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To solve garbage crisis, Waste-to-Energy Act needed

With Environment Secretary Roy Cimatu’s pronouncements that the country, particularly Metro Manila, is now in the middle of a garbage crisis, Senator Win Gatchalian calls on everyone to manage their waste and practice environmentally friendly activities, especially in this time of the year.


CAGAYAN, Philippines – Minutes after take-off from Cagayan Province, an open dump site for solid waste can be seen on this 8 April 2017 file image. The Senate Committee on Energy chairman Senator Win Gatchalian believes that Waste-to-Energy projects would benefit the country in terms of a more secure energy system while addressing mounting waste management woes. Photo by Mark Cayabyab/OS WIN GATCHALIAN

Cimatu had said that Filipinos generate more waste during the holidays than any other time of the year. That is why Gatchalian believes that the passage of Senate Bill No. 363 or the Waste-to-Energy Act (WTE Act) will help solve the perennial garbage problem. It will not only encourage the development of new technologies in the treatment and disposal of solid waste, it also supports the expansion of bioenergy to attain sustainable energy.

WTE refers to the energy recovered from waste, usually the conversion of non-recyclable waste materials into useable heat, electricity or fuel through a variety of processes.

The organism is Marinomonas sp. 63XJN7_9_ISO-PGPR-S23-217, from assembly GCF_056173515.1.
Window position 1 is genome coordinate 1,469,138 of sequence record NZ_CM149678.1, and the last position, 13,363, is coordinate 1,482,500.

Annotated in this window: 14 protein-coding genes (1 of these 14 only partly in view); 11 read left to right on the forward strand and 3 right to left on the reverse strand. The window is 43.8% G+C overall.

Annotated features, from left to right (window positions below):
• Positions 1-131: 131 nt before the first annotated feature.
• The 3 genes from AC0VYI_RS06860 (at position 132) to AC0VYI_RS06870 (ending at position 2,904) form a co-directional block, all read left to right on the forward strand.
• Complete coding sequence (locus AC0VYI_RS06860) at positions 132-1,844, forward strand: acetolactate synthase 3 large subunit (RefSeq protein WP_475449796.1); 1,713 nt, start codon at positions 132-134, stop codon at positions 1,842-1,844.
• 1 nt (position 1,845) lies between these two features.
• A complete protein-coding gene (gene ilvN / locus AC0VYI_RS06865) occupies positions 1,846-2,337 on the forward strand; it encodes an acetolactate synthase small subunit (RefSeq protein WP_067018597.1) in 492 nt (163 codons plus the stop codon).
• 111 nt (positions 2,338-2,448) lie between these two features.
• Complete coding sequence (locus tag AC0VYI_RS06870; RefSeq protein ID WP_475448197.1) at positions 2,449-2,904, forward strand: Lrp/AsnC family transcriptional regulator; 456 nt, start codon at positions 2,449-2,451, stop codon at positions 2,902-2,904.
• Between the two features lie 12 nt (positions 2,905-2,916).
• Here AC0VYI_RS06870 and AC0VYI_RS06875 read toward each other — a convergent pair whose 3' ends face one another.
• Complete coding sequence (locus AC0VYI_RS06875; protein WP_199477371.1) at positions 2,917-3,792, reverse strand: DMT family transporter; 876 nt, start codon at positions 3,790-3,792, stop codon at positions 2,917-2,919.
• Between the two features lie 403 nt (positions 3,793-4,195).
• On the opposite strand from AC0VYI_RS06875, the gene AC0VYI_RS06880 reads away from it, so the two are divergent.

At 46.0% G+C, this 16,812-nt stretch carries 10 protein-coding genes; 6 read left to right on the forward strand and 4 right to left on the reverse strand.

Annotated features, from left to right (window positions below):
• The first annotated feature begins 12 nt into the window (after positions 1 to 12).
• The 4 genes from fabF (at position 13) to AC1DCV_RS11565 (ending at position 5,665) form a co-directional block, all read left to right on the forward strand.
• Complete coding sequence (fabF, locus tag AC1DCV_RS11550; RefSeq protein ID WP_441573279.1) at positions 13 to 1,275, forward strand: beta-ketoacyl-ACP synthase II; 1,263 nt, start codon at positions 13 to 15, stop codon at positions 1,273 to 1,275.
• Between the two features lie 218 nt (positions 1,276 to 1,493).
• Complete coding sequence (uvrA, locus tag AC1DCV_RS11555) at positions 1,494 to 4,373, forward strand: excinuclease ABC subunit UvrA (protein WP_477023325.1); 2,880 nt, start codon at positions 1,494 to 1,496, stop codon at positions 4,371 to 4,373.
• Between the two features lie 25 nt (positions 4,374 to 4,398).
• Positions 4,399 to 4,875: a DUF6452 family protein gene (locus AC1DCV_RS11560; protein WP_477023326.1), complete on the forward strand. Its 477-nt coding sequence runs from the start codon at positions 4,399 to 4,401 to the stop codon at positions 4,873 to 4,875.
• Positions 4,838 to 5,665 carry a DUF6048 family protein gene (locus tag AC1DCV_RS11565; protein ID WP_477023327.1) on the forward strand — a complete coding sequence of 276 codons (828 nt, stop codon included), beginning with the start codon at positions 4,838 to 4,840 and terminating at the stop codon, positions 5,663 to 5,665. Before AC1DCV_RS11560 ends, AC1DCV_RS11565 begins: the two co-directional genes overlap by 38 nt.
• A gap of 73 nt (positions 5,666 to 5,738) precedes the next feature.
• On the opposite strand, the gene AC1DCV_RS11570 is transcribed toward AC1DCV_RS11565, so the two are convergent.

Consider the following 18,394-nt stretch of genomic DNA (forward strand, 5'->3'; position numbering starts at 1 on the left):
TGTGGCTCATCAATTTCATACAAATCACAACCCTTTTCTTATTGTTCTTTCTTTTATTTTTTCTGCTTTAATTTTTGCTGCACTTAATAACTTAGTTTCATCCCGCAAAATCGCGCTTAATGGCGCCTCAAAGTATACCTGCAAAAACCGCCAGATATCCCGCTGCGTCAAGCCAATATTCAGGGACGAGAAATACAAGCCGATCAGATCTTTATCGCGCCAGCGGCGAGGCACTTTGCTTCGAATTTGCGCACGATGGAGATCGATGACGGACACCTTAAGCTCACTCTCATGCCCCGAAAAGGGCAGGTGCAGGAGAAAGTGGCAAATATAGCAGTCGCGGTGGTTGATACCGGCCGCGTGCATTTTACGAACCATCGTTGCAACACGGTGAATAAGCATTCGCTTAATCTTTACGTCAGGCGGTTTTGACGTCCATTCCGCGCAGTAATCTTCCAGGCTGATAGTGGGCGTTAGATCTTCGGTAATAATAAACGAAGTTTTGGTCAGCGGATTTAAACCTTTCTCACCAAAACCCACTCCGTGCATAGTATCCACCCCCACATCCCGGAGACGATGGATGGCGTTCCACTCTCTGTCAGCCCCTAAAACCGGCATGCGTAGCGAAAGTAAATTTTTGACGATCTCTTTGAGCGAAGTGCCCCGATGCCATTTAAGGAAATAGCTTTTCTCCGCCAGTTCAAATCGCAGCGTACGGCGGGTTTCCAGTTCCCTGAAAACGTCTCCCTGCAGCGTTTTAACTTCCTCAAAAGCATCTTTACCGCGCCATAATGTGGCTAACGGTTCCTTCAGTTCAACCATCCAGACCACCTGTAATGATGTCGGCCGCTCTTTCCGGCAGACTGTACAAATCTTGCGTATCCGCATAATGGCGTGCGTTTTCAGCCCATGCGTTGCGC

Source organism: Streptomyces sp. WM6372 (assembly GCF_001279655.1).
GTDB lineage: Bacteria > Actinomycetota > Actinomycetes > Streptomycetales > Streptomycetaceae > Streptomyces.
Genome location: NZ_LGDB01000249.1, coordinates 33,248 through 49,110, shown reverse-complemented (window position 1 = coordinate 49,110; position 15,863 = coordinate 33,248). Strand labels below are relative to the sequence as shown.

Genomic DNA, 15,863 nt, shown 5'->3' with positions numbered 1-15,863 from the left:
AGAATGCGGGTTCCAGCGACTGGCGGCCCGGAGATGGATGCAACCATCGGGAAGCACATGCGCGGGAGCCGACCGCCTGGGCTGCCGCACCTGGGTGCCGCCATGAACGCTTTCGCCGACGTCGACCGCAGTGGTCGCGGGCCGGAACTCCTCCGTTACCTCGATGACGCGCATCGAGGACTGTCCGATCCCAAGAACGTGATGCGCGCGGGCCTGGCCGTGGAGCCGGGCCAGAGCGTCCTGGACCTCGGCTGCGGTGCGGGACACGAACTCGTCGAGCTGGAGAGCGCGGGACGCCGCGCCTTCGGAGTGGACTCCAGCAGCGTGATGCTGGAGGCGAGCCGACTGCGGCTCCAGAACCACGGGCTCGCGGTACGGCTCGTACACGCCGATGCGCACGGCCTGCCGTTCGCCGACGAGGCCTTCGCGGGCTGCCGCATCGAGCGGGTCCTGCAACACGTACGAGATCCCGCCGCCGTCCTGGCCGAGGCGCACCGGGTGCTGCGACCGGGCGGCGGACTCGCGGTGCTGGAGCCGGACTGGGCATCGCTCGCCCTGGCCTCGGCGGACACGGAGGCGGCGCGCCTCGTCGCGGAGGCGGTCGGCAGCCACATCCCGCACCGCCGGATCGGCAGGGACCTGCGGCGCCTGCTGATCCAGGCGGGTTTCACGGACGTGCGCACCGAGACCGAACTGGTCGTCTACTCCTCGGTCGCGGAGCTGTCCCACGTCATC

“Meeting our growing power demand without sacrificing our environment and draining our natural resources need a delicate balancing act. With the passage of the WTE bill, the country will be able to maximize the energy we can produce from waste, be it in the form of electricity, fuel, or gas, and in the process address the waste problem,” explains Gatchalian.

The projected waste generation in the country based on the National Solid Waste Management Commission (NSWMC) data show that the yearly amount of waste is expected to increase from 14.66 metric tons in 2014 to 16.63 metric tons in 2020 and up to 20.51 metric tons in 2030. Metro Manila’s waste generation continues to increase from 3.60 metric tons in 2014 to 4.44 metric tons in 2020 and 6.32 metric tons in 2030.

In 2014 alone, Metro Manila’s waste was 24.2 percent of the entire country’s waste. By 2030, it is projected to reach as high as 30.80 percent.

The DENR has just issued guidelines on the establishment and operation of WTE facilities with Cimatu hoping that the country will be able to demonstrate in a pilot basis one solution to the waste problem without necessarily violating Republic Act (RA) 8749 or the Philippine Clean Air Act.

Our ASEAN neighbors have started to invest in waste-to-power plants. Singapore, for instance, aims to reduce the average daily amount of waste by 30 percent by 2030. Indonesia is moving forward on plans for WTE plants as well as Thailand, Vietnam and Malaysia.

“With the DENR’s issuance of the guidelines, the government may now be able to implement a 2016 resolution of the National Solid Waste Management Commission (NSWMC) which allows the entry and operations of WTE projects,” Gatchalian said.

The Chairman of the Senate Committee on Energy believes that WTE projects would benefit the country in terms of a more secure energy system while addressing the issue of waste management system.